As the Federal Reserve finally announced the tapering of asset purchases with a more optimistic projection for economic growth, it is time for investors to overweight stocks over dividend payers or bonds. From historical basis, small cap stocks have higher returns than their large peers and bonds over the long run.
This is especially true during economic expansions. The following chart shows the comparison between Russell 2000 (yellow) and S&P 500 (NASDAQ:BLUE) over past four years.
Small cap's outperformance is well researched by many prestigious scholars. In Nobel Prize Laureate Eugene Fama's famous paper common risk factors in the returns on stock and bonds, he shows that small cap value stocks have the best return.
Popular way to invest in small cap stocks
Nowadays, the most popular way of investing in small cap stocks is to buy related index funds. In fact, David Booth, the founder of Dimensional Fund Advisors and pioneer of index investing, started out with building small cap index fund. Ever since then, small cap stocks became a "new" asset class to investors. So index funds look like the right way to invest in small cap stocks. The major question is: which one to follow?
In my opinion, before we jump straight into some popular index funds, it is better to choose the right benchmark to follow. Otherwise, investors would likely make suboptimal decisions right in the beginning.
Russell 2000 is popular but how about others?
The most popular small cap stock index is the Russell 2000 and related index ETF is IWM (NYSEARCA:IWM) by Blackrock. However, there are some less known indices available such as the S&P 600, Dow Jones U.S. Small Cap Total Stock Market Index, MSCI 1750 and other proprietary indices. In my opinion, the more selective S&P 600 is the better benchmark to follow.
The most obvious difference between the Russell 2000 and the S&P 600 is of course the number of constituents in each of index. However, the number of constituents is not sufficient to distinguish between the two benchmarks, so I will go ahead to present the sector breakdown for the two indices.
From these two screenshots above, there are not too many differences between sector weights, so I will go ahead to explore some more. As Fama pointed out, the one with more attractive valuation outperforms in the long run, so I believe it is a good idea to go over some important metrics.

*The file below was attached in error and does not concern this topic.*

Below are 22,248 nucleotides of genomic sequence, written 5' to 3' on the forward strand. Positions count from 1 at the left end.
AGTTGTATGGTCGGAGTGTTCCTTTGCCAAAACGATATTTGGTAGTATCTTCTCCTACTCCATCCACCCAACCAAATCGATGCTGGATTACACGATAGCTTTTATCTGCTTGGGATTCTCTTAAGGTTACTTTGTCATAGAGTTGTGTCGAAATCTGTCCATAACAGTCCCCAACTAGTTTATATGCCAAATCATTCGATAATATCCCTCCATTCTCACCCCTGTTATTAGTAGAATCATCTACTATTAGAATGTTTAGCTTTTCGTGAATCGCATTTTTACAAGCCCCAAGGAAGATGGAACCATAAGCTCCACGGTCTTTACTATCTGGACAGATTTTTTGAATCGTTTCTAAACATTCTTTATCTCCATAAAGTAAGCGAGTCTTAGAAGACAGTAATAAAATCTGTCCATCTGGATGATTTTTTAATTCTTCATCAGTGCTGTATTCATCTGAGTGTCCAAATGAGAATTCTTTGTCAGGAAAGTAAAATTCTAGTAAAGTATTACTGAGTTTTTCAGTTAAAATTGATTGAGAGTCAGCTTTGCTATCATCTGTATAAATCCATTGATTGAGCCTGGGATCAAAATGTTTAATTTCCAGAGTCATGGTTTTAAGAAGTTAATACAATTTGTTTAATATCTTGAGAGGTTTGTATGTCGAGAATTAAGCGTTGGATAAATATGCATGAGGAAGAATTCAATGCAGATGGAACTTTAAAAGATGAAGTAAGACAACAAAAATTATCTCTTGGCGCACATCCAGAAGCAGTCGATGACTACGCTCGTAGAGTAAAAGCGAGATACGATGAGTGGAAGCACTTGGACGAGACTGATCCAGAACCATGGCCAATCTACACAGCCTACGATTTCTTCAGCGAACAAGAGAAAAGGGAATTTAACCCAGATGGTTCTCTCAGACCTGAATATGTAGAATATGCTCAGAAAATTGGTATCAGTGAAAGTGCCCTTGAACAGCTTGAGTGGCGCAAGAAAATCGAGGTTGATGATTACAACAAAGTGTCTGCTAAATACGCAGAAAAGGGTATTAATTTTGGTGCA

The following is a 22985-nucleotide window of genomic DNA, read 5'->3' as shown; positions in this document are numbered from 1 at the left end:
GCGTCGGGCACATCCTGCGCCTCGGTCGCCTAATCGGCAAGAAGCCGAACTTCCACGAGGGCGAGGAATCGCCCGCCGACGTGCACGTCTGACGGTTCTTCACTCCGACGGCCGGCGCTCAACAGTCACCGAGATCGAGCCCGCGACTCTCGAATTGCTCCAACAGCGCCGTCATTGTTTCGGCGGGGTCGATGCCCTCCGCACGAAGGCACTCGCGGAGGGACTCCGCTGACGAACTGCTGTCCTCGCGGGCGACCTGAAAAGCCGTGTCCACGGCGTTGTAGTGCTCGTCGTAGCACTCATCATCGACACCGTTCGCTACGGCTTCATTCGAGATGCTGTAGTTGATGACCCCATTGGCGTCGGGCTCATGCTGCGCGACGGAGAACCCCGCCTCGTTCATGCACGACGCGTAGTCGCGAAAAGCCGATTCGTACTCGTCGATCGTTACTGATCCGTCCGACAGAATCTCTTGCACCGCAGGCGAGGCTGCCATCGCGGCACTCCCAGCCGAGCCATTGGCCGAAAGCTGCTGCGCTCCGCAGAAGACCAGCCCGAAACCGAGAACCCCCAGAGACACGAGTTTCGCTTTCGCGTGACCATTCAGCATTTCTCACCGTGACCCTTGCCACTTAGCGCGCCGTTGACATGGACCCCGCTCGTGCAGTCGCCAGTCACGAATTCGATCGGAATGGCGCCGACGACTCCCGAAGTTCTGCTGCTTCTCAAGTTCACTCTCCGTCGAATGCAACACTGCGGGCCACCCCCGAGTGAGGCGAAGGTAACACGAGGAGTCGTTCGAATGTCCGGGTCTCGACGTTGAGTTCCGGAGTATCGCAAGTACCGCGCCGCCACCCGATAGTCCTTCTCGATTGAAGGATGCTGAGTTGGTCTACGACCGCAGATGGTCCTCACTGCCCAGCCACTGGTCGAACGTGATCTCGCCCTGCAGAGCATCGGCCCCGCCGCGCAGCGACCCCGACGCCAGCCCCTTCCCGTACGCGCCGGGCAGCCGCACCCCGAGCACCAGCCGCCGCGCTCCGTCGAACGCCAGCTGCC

Russell 2000 metrics:
S&P 600 metrics:
As shown in the screenshots, the S&P 600 simply has a better Price/earnings ratio, Return on equity and slightly better Earnings growth rate, it is natural to believe S&P 600 is more attractive than the Russell 2000. Not surprisingly, the attractiveness of the S&P 600 reflected on the YTD performance as well.
Chart: Russell 2000 vs. S&P 600 (red)
Source: Google Finance
One year of outperformance is simply not enough, so I will present the return comparison since inception of the S&P 600 index.
The performance between December 2009 to December 2013
Interestingly, Standard and Poor's also recognizes that it has done a better job. This report presents its own analysis of the S&P 600's outperformance. This following screenshot offers the major methodology differences between the two indices.
Based on the information above, the Russell 2000 is an excellent index, but the S&P 600 is just slightly better.
ETF that tracks the indices
Finally, it is time to choose the funds that offer the exposures.
S&P 600 trackers:
State Street Global Advisors
Based on the table above, IJR by BlackRock is clearly the winner of the category.
For Russell 2000 followers:
Note: SPDR's Russell 2000 ETF TWOK is newly launched in July 2013; we need time to watch it.
The following tables offer information about other interesting ETFs:
Lowest expense Ratio:
Note: SCHA tracks Dow Jones U.S. Small-Cap Total Stock Market Index.
S&P 600 value variation ETFs:
State Street Global Advisors
Note: RWJ (NYSEARCA:RWJ) is the best performing small cap non-leverage index ETF in year 2013. It ranks S&P 600 small cap index weighted by revenue.
As shown in the screenshot, RWJ generally outperforms in up years, while underperforms in down years. My understanding is that top line revenue is more sensitive to economic conditions than other metrics.
Risk of Investing in small cap stocks
Every investment has risks. The major risk of investing in small caps stocks is volatility. For retirees and near retirees, putting too much weight on small cap stocks tends to be inadvisable. But for young investors like myself who have more than half a century of investing time span, short term volatility is not the major concern.
Another risk is the current valuation of US small cap stocks. The economic outlook seems to be optimistic in the coming year, but betting on further multiples expansion when valuation is already somehow bubbly can be a questionable strategy. Investors should keep their eyes wide open to watch out economic iceberg that may hide somewhere.
Small caps stocks are a high risk high reward asset class. Investors should carefully make decisions that meet their own investment goals. I hope this article can be helpful for investors who are looking for information in this space. Happy Holidays and good luck investing in 2014 :-)
Disclosure: I have no positions in any stocks mentioned, and no plans to initiate any positions within the next 72 hours. I wrote this article myself, and it expresses my own opinions. I am not receiving compensation for it (other than from Seeking Alpha). I have no business relationship with any company whose stock is mentioned in this article.